Franco-German aid group SOS Mediterranee and its partner organisation Médecins Sans Frontières (MSF) have called upon the European governments to designate a place where the Aquarius vessel can dock and safely disembark the 141 migrants rescued in the Mediterranean.

Aquarius, which is jointly operated by SOS Mediterranee and MSF, rescued 141 people in two different operations off the coast of Libya on Friday 10 August.

In one of the operations, the vessel rescued 25 people found adrift on a small wooden boat with no engine on-board. The people were believed to have spent around 35 hours at sea.

As part of its next operation on Friday, Aquarius rescued a total of 116 people, including 67 unaccompanied minors, from an overcrowded wooden boat.

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Following the rescue, the Libyan Joint Rescue Coordination Centre (JRCC), which was the coordinating authority of both the operations, asked Aquarius to look for a different place to dock.

According to Aquarius, it informed the authorities in Italy, Malta, and Tunisia, about the rescue operations, but did not receive any assistance when it came to docking the vessel.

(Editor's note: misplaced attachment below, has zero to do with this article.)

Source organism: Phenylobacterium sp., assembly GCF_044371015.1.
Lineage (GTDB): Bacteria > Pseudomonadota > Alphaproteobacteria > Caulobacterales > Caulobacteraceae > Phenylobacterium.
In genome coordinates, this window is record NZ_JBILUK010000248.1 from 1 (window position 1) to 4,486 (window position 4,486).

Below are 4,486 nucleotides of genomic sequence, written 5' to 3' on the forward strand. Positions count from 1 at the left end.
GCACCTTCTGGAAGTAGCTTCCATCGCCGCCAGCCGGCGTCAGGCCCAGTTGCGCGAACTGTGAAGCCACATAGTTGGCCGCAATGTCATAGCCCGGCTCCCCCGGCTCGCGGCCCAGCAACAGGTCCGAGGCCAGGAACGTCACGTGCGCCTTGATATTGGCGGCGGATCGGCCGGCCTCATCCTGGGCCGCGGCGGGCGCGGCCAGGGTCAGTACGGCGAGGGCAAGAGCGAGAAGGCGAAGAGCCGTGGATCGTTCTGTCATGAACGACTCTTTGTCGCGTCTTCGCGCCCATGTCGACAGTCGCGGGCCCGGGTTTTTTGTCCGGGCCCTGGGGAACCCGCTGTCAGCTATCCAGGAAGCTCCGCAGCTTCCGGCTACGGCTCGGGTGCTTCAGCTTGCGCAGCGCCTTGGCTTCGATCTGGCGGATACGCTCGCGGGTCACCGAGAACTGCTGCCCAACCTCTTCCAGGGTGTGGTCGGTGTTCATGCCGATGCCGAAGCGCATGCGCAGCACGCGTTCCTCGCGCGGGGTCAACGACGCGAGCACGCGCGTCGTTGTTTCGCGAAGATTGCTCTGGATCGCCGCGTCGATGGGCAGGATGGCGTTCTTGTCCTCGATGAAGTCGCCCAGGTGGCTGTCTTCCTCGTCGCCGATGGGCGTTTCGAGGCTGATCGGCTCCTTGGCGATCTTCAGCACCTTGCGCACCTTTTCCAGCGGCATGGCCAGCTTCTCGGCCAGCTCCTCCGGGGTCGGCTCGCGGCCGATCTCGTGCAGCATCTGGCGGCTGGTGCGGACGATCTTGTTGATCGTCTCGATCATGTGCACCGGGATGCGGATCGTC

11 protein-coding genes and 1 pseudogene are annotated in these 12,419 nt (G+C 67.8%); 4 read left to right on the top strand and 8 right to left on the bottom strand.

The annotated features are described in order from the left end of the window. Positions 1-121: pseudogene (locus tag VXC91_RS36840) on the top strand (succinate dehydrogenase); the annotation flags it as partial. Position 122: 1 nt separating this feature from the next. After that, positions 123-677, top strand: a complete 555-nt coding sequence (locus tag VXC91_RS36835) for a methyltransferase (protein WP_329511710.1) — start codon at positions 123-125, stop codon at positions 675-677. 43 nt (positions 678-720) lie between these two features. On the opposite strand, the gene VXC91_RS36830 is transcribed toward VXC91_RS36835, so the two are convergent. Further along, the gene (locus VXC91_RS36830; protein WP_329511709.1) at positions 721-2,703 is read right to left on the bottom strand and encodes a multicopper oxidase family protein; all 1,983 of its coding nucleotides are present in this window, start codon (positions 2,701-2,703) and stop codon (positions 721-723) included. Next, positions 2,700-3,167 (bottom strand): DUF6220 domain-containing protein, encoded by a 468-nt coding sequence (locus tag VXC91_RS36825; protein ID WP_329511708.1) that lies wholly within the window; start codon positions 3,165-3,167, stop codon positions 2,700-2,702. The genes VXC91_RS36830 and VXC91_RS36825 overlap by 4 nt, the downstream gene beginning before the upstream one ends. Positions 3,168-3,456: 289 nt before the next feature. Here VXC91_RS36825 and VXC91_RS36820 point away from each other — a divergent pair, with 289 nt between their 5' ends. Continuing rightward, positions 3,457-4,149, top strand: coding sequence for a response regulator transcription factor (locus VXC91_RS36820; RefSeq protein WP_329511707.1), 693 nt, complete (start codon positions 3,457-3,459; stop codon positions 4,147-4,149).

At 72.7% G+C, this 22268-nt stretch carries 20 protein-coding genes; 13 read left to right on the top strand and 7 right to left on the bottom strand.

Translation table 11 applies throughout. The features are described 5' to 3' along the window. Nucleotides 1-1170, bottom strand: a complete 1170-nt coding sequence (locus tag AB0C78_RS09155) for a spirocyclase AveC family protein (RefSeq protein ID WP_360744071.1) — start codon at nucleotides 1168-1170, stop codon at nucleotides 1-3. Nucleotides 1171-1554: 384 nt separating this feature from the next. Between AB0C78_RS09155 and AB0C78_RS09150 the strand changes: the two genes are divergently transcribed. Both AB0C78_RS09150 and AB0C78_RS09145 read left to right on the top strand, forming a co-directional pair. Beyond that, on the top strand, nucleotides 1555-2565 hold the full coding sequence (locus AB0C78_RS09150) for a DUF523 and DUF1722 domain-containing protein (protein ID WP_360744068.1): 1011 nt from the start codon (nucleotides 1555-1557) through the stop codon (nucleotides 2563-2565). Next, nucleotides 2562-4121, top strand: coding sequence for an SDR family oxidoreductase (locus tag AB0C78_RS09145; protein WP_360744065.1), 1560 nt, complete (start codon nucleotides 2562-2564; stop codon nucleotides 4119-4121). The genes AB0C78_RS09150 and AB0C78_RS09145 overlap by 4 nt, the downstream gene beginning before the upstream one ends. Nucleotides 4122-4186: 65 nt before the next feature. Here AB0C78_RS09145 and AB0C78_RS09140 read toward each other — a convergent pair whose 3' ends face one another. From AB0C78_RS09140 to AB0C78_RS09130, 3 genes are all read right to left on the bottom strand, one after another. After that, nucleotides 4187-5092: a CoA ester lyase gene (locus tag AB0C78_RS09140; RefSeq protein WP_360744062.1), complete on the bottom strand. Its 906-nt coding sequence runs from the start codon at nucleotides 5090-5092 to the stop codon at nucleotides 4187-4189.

“Friday’s events show that they do not have the capacity to fully coordinate a rescue.”

SOS Mediterranee Search and Rescue coordinator Nick Romaniuk said: “We are now following the instructions of the JRCC and will duly contact other RCCs for a place of safety to disembark the rescued people we have on-board.

“What is of utmost importance is that the survivors are brought to a place of safety without delay, where their basic needs can be met and where they can be protected from abuse.”

SOS Mediterranee also alleged that before being rescued by Aquarius, the rescued migrants were ignored by five other ships sailing in the region.

MSF project coordinator on-board Aquarius Aloys Vimard said: “European governments have put all their efforts into propping up the Libyan JRCC, however, Friday’s events show that they do not have the capacity to fully coordinate a rescue.

“A rescue is not complete until there is disembarkation in a place of safety. The Libyan JRCC clearly told us they would not provide this.

“Additionally, they did not inform Aquarius of boats in distress, which they were aware of, despite the fact we were in the vicinity and offered our assistance. It was extremely fortunate that we spotted these boats in distress ourselves.”

SOS Mediterranee and MSF also expressed concern about European policies that obstruct the humanitarian efforts and have resulted in a growing number of deaths at sea in recent months.